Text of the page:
Eagle County chefs share Thanksgiving recipes | VailDaily.com

Eagle County chefs share Thanksgiving recipes

Sarah Mausolf & Caramie SchnellVail, CO, Colorado
AE Thanksgiving Stuffing 1 DT 11-12-07

EAGLE COUNTY, COLORADO No one disputes that grandmas stuffing recipe is the bomb. Handed down through generations, It has, and always will assume a special place at your Thanksgiving spread. All were saying is local chefs have some interesting and delicious twists on the classic Thankgiving dish. Have you ever tried brioche butternut squash stuffing? We didnt think so.Here are four recipes that veer just slightly from the staid turkey day tradition. Along with the stuffing, local chefs debut an apple pie with crumb topping, a hearty clam chowder and a creamed spinach.So go ahead. Stray from Aunt Marthas green bean casserole tyranny. We wont tell.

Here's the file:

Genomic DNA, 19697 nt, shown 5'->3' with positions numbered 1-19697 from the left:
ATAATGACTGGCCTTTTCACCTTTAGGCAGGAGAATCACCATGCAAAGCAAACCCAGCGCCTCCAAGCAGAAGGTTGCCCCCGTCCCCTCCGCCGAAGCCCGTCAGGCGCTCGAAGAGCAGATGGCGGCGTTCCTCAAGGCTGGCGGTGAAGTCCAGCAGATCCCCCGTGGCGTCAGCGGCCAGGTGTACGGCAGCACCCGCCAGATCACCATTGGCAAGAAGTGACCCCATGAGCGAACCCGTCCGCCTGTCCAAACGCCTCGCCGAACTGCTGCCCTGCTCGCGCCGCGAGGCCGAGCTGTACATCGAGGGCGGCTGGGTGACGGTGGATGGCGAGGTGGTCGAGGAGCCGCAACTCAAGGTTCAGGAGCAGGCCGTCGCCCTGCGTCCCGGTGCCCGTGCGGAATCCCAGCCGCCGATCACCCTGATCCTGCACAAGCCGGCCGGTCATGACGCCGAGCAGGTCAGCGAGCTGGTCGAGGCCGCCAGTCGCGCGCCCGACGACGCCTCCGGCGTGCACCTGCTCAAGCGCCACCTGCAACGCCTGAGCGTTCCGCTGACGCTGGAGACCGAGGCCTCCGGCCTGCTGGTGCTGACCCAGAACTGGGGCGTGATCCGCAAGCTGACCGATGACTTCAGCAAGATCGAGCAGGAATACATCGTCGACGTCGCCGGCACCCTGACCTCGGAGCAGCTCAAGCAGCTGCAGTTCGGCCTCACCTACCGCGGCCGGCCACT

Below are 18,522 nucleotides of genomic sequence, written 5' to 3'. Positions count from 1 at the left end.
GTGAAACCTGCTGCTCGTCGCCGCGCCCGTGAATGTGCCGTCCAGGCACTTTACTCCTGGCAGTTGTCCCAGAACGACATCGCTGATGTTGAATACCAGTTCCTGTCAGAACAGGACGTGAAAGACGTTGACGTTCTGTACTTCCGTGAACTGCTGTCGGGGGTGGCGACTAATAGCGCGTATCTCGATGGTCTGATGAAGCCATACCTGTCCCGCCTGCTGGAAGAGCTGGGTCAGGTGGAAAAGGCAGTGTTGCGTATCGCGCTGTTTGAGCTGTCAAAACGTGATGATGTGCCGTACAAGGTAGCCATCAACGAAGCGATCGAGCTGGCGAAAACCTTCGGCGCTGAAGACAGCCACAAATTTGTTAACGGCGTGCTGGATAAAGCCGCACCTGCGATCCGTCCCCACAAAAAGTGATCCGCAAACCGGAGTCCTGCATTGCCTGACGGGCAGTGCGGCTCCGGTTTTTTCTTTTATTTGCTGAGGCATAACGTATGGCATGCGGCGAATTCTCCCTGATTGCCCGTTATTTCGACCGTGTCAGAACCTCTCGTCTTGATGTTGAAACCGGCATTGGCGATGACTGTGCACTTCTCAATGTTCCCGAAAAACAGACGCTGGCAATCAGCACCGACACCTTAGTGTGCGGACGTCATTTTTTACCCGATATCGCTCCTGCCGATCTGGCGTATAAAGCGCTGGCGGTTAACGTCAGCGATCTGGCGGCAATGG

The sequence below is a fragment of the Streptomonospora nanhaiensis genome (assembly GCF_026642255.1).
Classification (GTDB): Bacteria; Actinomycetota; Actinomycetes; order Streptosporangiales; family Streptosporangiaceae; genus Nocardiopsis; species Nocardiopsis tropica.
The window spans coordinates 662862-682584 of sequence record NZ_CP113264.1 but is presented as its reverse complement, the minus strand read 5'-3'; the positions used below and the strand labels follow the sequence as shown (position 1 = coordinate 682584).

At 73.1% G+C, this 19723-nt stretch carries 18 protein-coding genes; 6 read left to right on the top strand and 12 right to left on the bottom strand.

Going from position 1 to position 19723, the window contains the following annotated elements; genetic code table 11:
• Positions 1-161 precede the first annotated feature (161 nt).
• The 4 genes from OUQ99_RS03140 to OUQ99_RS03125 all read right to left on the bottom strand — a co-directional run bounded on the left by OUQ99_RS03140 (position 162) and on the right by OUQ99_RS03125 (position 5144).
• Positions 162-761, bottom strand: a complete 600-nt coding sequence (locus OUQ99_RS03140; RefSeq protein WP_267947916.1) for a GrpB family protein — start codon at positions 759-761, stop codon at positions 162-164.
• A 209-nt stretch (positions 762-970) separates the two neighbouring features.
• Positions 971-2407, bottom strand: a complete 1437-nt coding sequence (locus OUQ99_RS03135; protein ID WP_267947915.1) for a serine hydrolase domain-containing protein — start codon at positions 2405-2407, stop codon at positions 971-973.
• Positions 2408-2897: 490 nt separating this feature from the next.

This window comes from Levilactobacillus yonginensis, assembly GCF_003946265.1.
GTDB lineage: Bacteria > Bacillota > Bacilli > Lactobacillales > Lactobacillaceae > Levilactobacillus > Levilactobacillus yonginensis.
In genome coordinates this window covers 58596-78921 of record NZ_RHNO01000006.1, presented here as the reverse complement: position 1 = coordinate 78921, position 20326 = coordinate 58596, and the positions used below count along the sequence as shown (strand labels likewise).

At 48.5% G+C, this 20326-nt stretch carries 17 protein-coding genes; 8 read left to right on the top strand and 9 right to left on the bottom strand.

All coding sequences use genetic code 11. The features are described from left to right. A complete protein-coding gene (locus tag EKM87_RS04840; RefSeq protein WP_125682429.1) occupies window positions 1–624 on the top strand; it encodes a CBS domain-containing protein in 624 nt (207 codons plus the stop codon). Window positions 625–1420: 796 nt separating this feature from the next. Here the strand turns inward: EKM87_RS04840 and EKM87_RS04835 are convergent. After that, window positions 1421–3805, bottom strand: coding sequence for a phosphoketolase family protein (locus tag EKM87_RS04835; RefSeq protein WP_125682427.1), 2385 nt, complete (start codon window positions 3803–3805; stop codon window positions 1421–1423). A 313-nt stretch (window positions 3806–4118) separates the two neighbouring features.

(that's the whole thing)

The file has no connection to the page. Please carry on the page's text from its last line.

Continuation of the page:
Paul Rogers, executive chef at Mirador restaurant at the Lodge and Spa at Cordillera cites his grandmother as inspiration for his brioche butternut squash stuffing. My grandmother used to make the best stuffing in the world, he said. I tried to take her stuffing and make it even better. Rogers uses brioche, a light, slightly sweet bread, because its a little more elegant, he said. It compliments the butternut squash really well. The honey in the brioche goes really well with the sweetness in the butternut squash. When you try it, its out of this world, he said. We dont doubt it.Brioche butternut squash stuffing, courtesty of Mirador Executive Chef Paul RogersServes 61 1/2 quarts diced butternut squash2 cups small diced celery1 1/2 cup small diced red onion6 cloves chopped garlic3 tablespoon chopped sage2 tablespoon chopped parsley1 tablespoon chopped thyme1/2 tablespoon chopped rosemary1 1/2 loaf brioche, cut into cubes4 cups chicken stockSaut squash then add mere poix (celery, onions and carrots). Saute until aromatic, about two or three minutes. Add herbs, salt and pepper. Fold in brioche and slowly add stock. If you add too much stock, it gets soggy so dont add any more than the four cups the recipe calls for. Let the stuffing cool. Before serving, toast the stuffing lightly in a 450-degree oven for about three to four minutes.